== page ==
The parent with primary physical custody must allow free and open access to the child by the non-custodial parent upon proper notice, unless there is a good and valid basis to restrict such access. Likewise, the grandparents of a divorced or deceased son or daughter most often want to continue their relationship with their grandchildren. Occasionally, particularly after a contested divorce, where the grandparents may have taken one side or the other, the custodial parent refuses to allow them visitation. The courts and state legislatures have expanded visitation rights to include the rights of grandparents to visit and have continuing contact with their grandchildren. In proper circumstances, grandparents may even be awarded custody.
In some states, legislatures have enacted statutes giving visitation rights to the grandparents of minor children whose parents are deceased, divorced or separated. The underlying presumption is that allowing and establishing continuing contact with their grandparents serves the best interests of the child. Nevertheless, in the absence of a specially enacted statute, grandparents ordinarily have no right to visit and communicate with grandchildren if both parents object to the visitation or communication. If visitation has been denied, the grandparents will be required to file a petition in the appropriate court to establish entitlement to visitation.
The prevailing opinion is that statutes that permit grandparent visitation do not also enable visitation by great-grandparents. Some states have enacted statutes that specifically extend court-ordered visitation rights to the great-grandparent level.
Marital Settlement Agreements
Primary physical custody, that is, where the child will live, is generally awarded to one or the other of the parents, even in a joint or shared custody arrangement. The courts favor awarding physical custody to one parent because it is generally felt that a child needs a stable environment, continuity of attendance in one school and a place that the child considers to be his home. Where primary physical custody is awarded to one parent, provision is usually made for extended visitation, as during the summer recess, with the non-custodial parent. Ideally, issues of child custody, support and visitation are resolved between spouses amicably. Marital Settlement Agreements (Separation Agreements) can be entered into before a divorce action is filed or at any time during the pendency of a divorce proceeding. Most litigated divorces are settled before final hearing. The Marital Settlement Agreement should set forth the agreements of the parties on all litigated issues. Where grandparent visitation may become an issue, it is advisable to include an appropriate provision that addresses visitation in the settlement agreement.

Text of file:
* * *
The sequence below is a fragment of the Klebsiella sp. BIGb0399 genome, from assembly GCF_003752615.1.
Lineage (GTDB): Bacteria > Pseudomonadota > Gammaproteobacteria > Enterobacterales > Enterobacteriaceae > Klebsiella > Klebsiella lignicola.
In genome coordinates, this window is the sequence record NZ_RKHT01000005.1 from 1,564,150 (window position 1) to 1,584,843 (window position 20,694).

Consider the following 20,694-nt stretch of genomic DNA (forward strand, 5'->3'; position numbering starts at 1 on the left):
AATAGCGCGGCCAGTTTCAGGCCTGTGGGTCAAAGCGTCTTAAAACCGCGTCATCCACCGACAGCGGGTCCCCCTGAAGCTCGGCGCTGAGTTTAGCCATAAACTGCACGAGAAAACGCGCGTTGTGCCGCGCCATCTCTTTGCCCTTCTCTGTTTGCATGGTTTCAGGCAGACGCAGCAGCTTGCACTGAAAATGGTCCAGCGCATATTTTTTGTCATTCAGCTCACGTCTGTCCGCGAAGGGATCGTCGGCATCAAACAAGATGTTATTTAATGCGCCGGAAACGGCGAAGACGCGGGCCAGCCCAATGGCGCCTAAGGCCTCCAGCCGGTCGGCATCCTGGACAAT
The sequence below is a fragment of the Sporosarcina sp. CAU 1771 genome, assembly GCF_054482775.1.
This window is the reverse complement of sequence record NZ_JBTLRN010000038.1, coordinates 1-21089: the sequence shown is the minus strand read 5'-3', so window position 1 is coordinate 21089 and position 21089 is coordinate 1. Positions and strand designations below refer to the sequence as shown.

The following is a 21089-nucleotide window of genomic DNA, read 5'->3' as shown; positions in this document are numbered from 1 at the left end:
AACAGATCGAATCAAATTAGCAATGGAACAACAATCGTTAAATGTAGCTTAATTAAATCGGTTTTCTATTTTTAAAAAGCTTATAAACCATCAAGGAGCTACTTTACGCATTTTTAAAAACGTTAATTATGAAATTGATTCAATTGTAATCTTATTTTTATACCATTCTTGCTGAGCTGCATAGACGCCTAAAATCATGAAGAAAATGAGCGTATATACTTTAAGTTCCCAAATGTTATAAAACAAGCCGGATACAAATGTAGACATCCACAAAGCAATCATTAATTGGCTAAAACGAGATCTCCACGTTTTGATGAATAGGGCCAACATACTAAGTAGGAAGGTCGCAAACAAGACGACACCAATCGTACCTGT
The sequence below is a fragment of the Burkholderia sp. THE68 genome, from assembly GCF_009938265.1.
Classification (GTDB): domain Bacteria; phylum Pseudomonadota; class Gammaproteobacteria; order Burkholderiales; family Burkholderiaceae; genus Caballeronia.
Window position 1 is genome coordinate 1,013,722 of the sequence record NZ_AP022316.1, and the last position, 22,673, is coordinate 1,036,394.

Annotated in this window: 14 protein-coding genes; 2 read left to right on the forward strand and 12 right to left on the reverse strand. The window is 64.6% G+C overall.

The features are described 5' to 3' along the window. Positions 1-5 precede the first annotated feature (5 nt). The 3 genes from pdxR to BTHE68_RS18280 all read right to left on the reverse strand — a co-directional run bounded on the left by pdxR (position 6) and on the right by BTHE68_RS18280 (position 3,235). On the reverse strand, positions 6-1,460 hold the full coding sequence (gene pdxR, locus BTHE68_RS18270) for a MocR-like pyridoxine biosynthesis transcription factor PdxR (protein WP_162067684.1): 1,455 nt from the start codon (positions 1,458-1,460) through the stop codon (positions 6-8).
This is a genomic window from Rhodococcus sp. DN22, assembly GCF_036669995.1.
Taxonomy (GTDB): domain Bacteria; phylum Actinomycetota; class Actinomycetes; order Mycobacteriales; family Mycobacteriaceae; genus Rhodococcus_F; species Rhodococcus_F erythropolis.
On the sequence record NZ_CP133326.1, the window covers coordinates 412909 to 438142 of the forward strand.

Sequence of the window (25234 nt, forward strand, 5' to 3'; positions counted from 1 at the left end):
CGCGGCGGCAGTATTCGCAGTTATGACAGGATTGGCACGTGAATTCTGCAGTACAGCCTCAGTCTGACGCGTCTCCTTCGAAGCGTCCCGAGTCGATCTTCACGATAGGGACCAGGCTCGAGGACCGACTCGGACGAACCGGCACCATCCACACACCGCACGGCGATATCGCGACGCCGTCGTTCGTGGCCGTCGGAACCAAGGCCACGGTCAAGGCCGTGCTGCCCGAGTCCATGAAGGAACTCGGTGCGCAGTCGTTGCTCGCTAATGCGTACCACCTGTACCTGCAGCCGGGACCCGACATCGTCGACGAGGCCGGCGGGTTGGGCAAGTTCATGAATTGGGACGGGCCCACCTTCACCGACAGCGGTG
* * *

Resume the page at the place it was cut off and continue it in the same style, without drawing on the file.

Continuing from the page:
In recent years, the law has increasingly recognized that grandparents may have a legal right of visitation if such visitation is in the best interests of the child. Ordinarily, pursuant to the controlling statutes, the court must make certain specific findings of fact prior to granting grandparents visitation rights with their grandchildren.
The Best Interests of the Grandchild
The court must make an initial finding that it is in the best interest of the grandchild that the petitioning grandparent be granted visitation rights. In determining whether visitation is in the best interest of the child, the court will consider such factors as the amount of potential disruption in the grandchild’s life that extensive visitation will have; the suitability of the grandparent’s residence; the amount of the supervision that will be received by the grandchild; the age of the grandchild; the age, physical and mental health of the grandparents; the emotional ties between the grandparents and the grandchild; the moral fitness of the grandparents; whether the parents’ general authority to discipline the child will be undermined by grandparent visitation and the totality of circumstances surrounding the grandparent’s visitation.
Psychologists, Social Workers and Others
In making a determination as to whether court-ordered visitation is in fact in the child’s best interests, the court will often accept and consider expert testimony from psychologists, social workers and others who may have close ties with the child, such as teachers.